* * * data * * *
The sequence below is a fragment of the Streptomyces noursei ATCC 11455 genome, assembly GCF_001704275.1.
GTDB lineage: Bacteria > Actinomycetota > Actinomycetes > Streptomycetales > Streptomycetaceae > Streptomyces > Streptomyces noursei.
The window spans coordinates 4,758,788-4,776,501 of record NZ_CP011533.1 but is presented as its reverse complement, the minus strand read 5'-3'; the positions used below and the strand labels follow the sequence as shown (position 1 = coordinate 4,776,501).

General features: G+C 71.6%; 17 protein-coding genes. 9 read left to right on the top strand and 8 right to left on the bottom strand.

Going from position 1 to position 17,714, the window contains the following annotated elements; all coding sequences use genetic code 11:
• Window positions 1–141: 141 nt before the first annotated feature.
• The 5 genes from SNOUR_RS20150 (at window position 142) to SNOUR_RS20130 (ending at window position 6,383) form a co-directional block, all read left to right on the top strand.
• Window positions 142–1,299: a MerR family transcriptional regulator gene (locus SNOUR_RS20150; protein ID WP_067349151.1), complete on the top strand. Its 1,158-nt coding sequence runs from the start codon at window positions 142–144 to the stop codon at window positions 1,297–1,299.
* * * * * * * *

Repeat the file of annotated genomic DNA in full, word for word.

The sequence below is a fragment of the Streptomyces noursei ATCC 11455 genome, assembly GCF_001704275.1.
GTDB lineage: Bacteria > Actinomycetota > Actinomycetes > Streptomycetales > Streptomycetaceae > Streptomyces > Streptomyces noursei.
The window spans coordinates 4,758,788-4,776,501 of record NZ_CP011533.1 but is presented as its reverse complement, the minus strand read 5'-3'; the positions used below and the strand labels follow the sequence as shown (position 1 = coordinate 4,776,501).

General features: G+C 71.6%; 17 protein-coding genes. 9 read left to right on the top strand and 8 right to left on the bottom strand.

Going from position 1 to position 17,714, the window contains the following annotated elements; all coding sequences use genetic code 11:
• Window positions 1–141: 141 nt before the first annotated feature.
• The 5 genes from SNOUR_RS20150 (at window position 142) to SNOUR_RS20130 (ending at window position 6,383) form a co-directional block, all read left to right on the top strand.
• Window positions 142–1,299: a MerR family transcriptional regulator gene (locus SNOUR_RS20150; protein ID WP_067349151.1), complete on the top strand. Its 1,158-nt coding sequence runs from the start codon at window positions 142–144 to the stop codon at window positions 1,297–1,299.